I spent what seemed the entirety of my second year at university, spending all unoccupied time I could spare, putting my previous and generally rudimentary skills in engineering to use, albeit an attribute I found myself to improve in rapidly. The prompt I set for myself was exact: to construct an artificial being who, unlike a human, could process all the information on the basketball court in one sitting, thus providing the world with the foremost analytical tools in the sport. I will, evidently, leave the process with which I constructed the being unanswered because, as later recounts will suggest, the replication of such a project would yield results perhaps even less desirable than those of my own. The being was designed to vaguely resemble a human: two arms, two legs, a face, facial features, and all the fundamental physical attributes of our species. However, to allow for the immediate interpretation of in-game statistics, the android required several sets of eyes to perceive our three-dimensional world and track several different actions at once. The being, if placed randomly in society, would pass for one of us, albeit one with a very disturbing appearance.
To complete the experiment, I formally requested a leave from the university’s dormitories to instead rent an apartment a few miles north of the campus in which I would indulge in my work. There was no doubt that I found myself perennially questioning the purpose of my project, one that could potentially be of little use due to the strongest of mental filtering. It was probable the extreme circumstances to which I pushed myself would eventually be worth nothing to the basketball world, but the android possessed a gravity that I could not free myself from. The being was a full-fledged black hole to my conscience, however, its presence was inverted. If I found myself too far in distance from the android, I would experience a greater pull, not that it would loosen significantly upon the further commencement of my work.
I neglected the exact duration at which I completed the project, although I was able to note at least one point of reference. It was a change unbeknownst to me during the process; my parents had informed me of it after the year, noting the shade of my hair, originally a strong shade of blonde, which had dramatically darkened, and remains a dark tone of brown to the time of this writing. It was a product of my obsession with answers, one that materialized in a strange form, that being to decipher basketball games. My new creation was the apex, the pinnacle, the ultimate desire of every critical analyst in the game’s scope. It would perfectly encapsulate skills previously unknown to the public mass: creation, off-ball movement, and large portions of defense. The future of the sport was on the verge of being unlocked.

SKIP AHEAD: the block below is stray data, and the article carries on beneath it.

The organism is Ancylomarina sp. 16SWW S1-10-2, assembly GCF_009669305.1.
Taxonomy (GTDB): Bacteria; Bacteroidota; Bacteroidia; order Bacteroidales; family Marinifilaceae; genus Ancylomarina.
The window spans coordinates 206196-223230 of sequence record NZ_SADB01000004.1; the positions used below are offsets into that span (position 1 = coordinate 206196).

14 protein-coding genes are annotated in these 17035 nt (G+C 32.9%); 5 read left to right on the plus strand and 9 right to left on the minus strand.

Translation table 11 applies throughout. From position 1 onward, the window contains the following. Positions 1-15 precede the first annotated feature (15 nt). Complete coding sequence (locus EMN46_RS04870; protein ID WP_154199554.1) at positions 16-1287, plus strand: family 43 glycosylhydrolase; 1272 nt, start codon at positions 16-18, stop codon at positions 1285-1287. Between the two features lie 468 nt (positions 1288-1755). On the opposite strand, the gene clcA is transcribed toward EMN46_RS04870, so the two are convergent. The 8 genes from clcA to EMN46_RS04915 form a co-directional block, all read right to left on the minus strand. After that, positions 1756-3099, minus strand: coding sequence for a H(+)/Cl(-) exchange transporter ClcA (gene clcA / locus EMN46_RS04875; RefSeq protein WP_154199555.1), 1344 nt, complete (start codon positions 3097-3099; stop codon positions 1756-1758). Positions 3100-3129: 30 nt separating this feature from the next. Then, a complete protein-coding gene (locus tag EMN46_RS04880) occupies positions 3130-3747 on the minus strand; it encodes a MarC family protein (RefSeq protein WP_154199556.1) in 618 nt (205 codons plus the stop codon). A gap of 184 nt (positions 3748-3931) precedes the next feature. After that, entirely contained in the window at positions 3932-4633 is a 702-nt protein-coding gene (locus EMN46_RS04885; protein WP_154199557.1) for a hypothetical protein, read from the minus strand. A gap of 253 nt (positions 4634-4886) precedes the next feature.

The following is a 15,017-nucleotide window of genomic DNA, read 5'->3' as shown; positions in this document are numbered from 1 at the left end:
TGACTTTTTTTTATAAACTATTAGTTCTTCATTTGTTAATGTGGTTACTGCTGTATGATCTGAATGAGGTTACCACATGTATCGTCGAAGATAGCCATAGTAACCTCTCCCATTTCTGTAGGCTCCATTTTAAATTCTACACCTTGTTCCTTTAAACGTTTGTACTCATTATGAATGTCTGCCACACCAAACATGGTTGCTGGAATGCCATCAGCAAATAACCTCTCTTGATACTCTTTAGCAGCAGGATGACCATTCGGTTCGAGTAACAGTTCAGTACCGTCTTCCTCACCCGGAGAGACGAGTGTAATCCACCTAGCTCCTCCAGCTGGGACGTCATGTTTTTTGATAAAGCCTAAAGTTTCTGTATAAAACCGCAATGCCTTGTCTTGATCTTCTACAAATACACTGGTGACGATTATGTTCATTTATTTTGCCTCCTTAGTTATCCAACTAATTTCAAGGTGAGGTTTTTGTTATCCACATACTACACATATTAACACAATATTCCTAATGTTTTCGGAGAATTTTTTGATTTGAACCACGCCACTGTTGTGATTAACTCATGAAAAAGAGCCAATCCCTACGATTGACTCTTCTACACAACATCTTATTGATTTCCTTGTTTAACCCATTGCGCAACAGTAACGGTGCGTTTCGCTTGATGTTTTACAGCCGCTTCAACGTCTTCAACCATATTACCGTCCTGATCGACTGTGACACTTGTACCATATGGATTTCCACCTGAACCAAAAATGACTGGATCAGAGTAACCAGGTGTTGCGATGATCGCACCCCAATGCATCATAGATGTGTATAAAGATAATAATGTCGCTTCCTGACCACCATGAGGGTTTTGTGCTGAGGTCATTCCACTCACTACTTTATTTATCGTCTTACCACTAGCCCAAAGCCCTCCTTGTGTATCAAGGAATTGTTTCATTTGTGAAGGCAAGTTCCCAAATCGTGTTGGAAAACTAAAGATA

Despite the optimal position in which I had been, the commencement of the being’s activeness spurred a reaction that diverted its purpose in a magnitude greater than I had ever dared anticipate. I had long been aware of the android’s physical appearance, one that was tailored to performing the tasks I intended. I refuse to provide a clear image of the being, one that invokes loathing to one not involved with its creation as I had been, although the feature that led its path astray was the eleven sets of eyes required to track ten players at once while maintaining contact with the space between players. The aggregation of the “monster” and its facets were, despite being unappealing, negated in my eyes due to the glorious purpose I knew it would serve. However, it seemed I had only fooled myself. Upon the android’s first activity, which I had not yet planned for, the expression on my face was one of shock and terror, which I would later learn sparked the being’s revolution.
My subsequent memory was waking on a mattress with which I was almost unaccompanied, the imprints on its surface only enough to suggest I had previously spent the duration of any period of sleep on it. I looked above me and saw a delicately-designed chandelier, one with either gold staining or, perhaps, made out of gold, with eight pockets in its exterior for light and a recognizable set of three chains holding it to the ceiling. I was in Richards’s home. I sat up in my bed, clothed in blue-and-white striped pajamas despite a clear and previously-established distaste of the style. It was a scheme only Richards could have conceived.
“Richards!” I called.
I heard the sound of footsteps ascending in such a pattern that resembled my preceding visits to his home, ones that indicated the spiral staircase leading from the main to the third floor.
“Raphael!” Richards exclaimed. “You’ve finally woken.”
“Indeed, I have,” I replied. “Don’t interpret my asking as an indicator of poor gratitude, but why am I here?”